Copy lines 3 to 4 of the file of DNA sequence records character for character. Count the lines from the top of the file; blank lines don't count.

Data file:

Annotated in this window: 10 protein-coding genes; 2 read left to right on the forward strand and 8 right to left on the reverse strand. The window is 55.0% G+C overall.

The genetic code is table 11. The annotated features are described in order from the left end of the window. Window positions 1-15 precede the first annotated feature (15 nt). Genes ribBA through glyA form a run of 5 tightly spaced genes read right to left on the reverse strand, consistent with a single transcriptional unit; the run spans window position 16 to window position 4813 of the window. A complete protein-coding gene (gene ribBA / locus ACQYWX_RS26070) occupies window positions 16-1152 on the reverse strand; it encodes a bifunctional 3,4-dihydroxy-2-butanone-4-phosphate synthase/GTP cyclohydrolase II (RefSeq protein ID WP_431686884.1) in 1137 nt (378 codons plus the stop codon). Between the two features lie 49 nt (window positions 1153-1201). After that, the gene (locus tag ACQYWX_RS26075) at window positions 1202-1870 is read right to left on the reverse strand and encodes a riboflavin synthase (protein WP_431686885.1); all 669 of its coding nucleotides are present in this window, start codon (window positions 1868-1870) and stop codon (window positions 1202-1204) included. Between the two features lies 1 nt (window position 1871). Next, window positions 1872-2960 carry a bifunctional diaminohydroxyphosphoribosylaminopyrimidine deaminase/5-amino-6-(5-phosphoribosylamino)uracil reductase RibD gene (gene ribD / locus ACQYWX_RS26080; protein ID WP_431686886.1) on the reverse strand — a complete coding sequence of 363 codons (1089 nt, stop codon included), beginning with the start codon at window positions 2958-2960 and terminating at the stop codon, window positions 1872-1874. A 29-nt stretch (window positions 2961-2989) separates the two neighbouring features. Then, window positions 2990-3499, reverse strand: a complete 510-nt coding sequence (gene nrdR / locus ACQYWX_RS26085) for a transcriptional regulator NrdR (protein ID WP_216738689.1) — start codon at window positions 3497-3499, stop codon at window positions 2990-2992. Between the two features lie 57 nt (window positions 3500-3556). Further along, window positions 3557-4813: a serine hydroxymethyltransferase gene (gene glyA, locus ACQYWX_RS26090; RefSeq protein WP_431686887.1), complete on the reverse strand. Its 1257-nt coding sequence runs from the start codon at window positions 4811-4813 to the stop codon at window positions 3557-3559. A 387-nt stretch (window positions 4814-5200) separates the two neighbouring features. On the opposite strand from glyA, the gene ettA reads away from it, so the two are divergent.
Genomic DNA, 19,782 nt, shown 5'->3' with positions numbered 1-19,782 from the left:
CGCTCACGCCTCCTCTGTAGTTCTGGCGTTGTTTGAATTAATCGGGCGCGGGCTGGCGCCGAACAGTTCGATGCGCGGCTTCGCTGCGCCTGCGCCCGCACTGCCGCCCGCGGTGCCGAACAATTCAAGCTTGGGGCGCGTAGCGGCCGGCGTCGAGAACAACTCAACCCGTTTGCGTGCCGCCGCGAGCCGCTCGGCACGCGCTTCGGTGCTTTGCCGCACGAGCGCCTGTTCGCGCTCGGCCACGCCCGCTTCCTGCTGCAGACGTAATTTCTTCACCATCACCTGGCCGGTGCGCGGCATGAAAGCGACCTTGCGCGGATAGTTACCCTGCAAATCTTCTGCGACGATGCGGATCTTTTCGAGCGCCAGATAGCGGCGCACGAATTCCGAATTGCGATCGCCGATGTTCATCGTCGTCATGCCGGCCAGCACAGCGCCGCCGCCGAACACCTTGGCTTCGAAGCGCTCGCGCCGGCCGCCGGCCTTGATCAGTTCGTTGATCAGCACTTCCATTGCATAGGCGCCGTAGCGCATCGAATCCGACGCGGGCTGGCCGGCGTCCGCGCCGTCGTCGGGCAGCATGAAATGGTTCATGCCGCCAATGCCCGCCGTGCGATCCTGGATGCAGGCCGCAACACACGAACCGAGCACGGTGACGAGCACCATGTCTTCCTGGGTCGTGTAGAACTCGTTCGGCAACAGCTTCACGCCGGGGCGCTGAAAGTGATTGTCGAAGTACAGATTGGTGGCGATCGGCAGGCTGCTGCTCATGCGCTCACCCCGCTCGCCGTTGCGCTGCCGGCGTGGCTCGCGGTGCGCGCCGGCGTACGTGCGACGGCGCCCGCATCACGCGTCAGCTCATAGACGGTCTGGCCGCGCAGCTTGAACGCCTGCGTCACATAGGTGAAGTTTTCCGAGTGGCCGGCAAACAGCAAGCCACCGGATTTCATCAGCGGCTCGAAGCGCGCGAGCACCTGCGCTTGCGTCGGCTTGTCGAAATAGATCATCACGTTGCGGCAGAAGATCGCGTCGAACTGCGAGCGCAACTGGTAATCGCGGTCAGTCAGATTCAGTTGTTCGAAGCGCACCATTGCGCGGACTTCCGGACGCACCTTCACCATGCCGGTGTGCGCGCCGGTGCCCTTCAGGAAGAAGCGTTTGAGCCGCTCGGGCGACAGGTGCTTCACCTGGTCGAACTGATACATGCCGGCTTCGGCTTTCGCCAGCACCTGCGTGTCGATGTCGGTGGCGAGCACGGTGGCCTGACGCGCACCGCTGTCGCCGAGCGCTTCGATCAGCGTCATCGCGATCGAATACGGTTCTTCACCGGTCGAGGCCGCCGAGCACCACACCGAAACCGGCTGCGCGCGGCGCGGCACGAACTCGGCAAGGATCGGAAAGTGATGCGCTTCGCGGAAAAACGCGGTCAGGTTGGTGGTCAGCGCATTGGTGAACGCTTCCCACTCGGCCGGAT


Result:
Genomic DNA, 19,782 nt, shown 5'->3' with positions numbered 1-19,782 from the left:
CGCTCACGCCTCCTCTGTAGTTCTGGCGTTGTTTGAATTAATCGGGCGCGGGCTGGCGCCGAACAGTTCGATGCGCGGCTTCGCTGCGCCTGCGCCCGCACTGCCGCCCGCGGTGCCGAACAATTCAAGCTTGGGGCGCGTAGCGGCCGGCGTCGAGAACAACTCAACCCGTTTGCGTGCCGCCGCGAGCCGCTCGGCACGCGCTTCGGTGCTTTGCCGCACGAGCGCCTGTTCGCGCTCGGCCACGCCCGCTTCCTGCTGCAGACGTAATTTCTTCACCATCACCTGGCCGGTGCGCGGCATGAAAGCGACCTTGCGCGGATAGTTACCCTGCAAATCTTCTGCGACGATGCGGATCTTTTCGAGCGCCAGATAGCGGCGCACGAATTCCGAATTGCGATCGCCGATGTTCATCGTCGTCATGCCGGCCAGCACAGCGCCGCCGCCGAACACCTTGGCTTCGAAGCGCTCGCGCCGGCCGCCGGCCTTGATCAGTTCGTTGATCAGCACTTCCATTGCATAGGCGCCGTAGCGCATCGAATCCGACGCGGGCTGGCCGGCGTCCGCGCCGTCGTCGGGCAGCATGAAATGGTTCATGCCGCCAATGCCCGCCGTGCGATCCTGGATGCAGGCCGCAACACACGAACCGAGCACGGTGACGAGCACCATGTCTTCCTGGGTCGTGTAGAACTCGTTCGGCAACAGCTTCACGCCGGGGCGCTGAAAGTGATTGTCGAAGTACAGATTGGTGGCGATCGGCAGGCTGCTGCTCATGCGCTCACCCCGCTCGCCGTTGCGCTGCCGGCGTGGCTCGCGGTGCGCGCCGGCGTACGTGCGACGGCGCCCGCATCACGCGTCAGCTCATAGACGGTCTGGCCGCGCAGCTTGAACGCCTGCGTCACATAGGTGAAGTTTTCCGAGTGGCCGGCAAACAGCAAGCCACCGGATTTCATCAGCGGCTCGAAGCGCGCGAGCACCTGCGCTTGCGTCGGCTTGTCGAAATAGATCATCACGTTGCGGCAGAAGATCGCGTCGAACTGCGAGCGCAACTGGTAATCGCGGTCAGTCAGATTCAGTTGTTCGAAGCGCACCATTGCGCGGACTTCCGGACGCACCTTCACCATGCCGGTGTGCGCGCCGGTGCCCTTCAGGAAGAAGCGTTTGAGCCGCTCGGGCGACAGGTGCTTCACCTGGTCGAACTGATACATGCCGGCTTCGGCTTTCGCCAGCACCTGCGTGTCGATGTCGGTGGCGAGCACGGTGGCCTGACGCGCACCGCTGTCGCCGAGCGCTTCGATCAGCGTCATCGCGATCGAATACGGTTCTTCACCGGTCGAGGCCGCCGAGCACCACACCGAAACCGGCTGCGCGCGGCGCGGCACGAACTCGGCAAGGATCGGAAAGTGATGCGCTTCGCGGAAAAACGCGGTCAGGTTGGTGGTCAGCGCATTGGTGAACGCTTCCCACTCGGCCGGAT